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http://dx.doi.org/10.1242/jeb.126557DOI Listing
December 2015

Sense of coherence and childbearing choices: A cross sectional survey.

Midwifery 2015 Nov 29;31(11):1081-6. Epub 2015 Jul 29.

Faculty of Health, University of Canberra, ACT 2617, Australia.

Background: as concern for increasing rates of caesarean section and interventions in childbirth in Western countries mounts, the utility of the risk approach (inherent in the biomedical model of maternity care) is called into question. The theory of salutogenesis offers an alternative as it focuses on the causes of health rather than the causes of illness. Sense of coherence (SOC), the cornerstone of salutogenic theory, is a predictive indicator of health. We hypothesised that there is a relationship between a woman's SOC and the childbirth choices she makes in pregnancy.

Methods: the study aims to investigate the relationship between SOC and women's pregnancy and anticipated labour choices. A cross sectional survey was conducted where eligible women completed a questionnaire that provided information on SOC scores, Edinburgh Postnatal Depression (EPDS) scores, Support Behaviour Inventory (SBI) scores, pregnancy choices and demographics.

Findings: 1074 pregnant women completed the study. Compared to women with low SOC, women with high SOC were older, were less likely to identify pregnancy conditions, had lower EPDS scores and higher SBI scores. SOC was not associated with women's pregnancy choices.

Conclusion: this study relates SOC to physical and emotional health in pregnancy as women with high SOC were less likely to identify pregnancy conditions, had less depressive symptoms and perceived higher levels of support compared to women with low SOC. Interestingly, SOC was not associated with pregnancy choices known to increase normal birth rates. More research is required to explore the relationship between SOC and women's birthing outcomes.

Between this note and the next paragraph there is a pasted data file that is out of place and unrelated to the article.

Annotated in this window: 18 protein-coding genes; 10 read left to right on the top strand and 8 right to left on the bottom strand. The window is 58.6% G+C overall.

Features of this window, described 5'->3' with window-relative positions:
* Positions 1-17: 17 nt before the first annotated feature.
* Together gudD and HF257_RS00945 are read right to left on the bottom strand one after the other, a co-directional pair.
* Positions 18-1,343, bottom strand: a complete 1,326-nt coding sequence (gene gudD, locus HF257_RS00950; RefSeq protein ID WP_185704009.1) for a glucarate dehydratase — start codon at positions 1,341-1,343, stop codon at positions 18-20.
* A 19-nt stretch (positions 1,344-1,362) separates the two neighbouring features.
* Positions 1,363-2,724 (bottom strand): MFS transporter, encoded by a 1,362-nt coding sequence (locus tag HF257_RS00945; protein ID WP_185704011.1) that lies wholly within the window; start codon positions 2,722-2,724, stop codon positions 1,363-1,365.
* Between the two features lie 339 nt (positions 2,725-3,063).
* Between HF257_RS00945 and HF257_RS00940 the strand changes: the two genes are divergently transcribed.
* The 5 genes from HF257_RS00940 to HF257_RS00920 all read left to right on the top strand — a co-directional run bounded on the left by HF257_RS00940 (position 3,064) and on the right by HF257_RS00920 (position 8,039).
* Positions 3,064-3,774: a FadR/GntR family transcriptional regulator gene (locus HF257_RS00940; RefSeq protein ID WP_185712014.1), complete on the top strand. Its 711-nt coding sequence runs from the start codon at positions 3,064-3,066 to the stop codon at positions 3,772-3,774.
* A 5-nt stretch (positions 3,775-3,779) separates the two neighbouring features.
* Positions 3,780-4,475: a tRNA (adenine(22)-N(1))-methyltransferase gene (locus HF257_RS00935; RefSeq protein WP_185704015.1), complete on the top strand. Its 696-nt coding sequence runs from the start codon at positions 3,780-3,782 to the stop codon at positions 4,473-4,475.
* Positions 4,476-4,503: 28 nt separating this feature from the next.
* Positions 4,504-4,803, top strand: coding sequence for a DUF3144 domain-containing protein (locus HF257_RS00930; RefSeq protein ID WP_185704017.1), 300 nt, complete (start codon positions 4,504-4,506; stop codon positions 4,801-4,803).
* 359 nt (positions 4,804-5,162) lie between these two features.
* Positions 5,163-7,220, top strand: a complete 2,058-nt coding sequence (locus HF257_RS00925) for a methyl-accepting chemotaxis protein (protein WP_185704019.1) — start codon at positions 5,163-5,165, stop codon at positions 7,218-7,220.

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http://dx.doi.org/10.1016/j.midw.2015.07.012DOI Listing
November 2015

Getting the first birth right: A retrospective study of outcomes for low-risk primiparous women receiving standard care versus midwifery model of care in the same tertiary hospital.

Women Birth 2015 Dec 17;28(4):279-84. Epub 2015 Jul 17.

University of Canberra, Bruce, ACT, Australia; Centenary Hospital for Women and Children, ACT, Australia.

Background: There is national and international concern for increasing obstetric intervention in childbirth and rising caesarean section rates. Repeat caesarean section is a major contributing factor, making primiparous women an important target for strategies to reduce unnecessary intervention and surgeries in childbirth.

Aim: The aim was to compare outcomes for a cohort of low risk primiparous women who accessed a midwifery continuity model of care with those who received standard public care in the same tertiary hospital.

Methods: A retrospective comparative cohort study design was implemented drawing on data from two databases held by a tertiary hospital for the period 1 January 2010 to 31 December 2011. Categorical data were analysed using the chi-squared statistic and Fisher's exact test. Continuous data were analysed using Student's t-test. Comparisons are presented using unadjusted and adjusted odds ratios, with 95% confidence intervals (CIs) and p-values with significance set at 0.05.

Results: Data for 426 women experiencing continuity of midwifery care and 1220 experiencing standard public care were compared. The study found increased rates of normal vaginal birth (57.7% vs. 48.9% p=0.002) and spontaneous vaginal birth (38% vs. 22.4% p=<0.001) and decreased rates of instrumental birth (23.5% vs. 28.5% p=0.050) and caesarean sections (18.8% vs. 22.5% p=0.115) in the midwifery continuity cohort. There were also fewer interventions in this group. No differences were found in neonatal outcomes.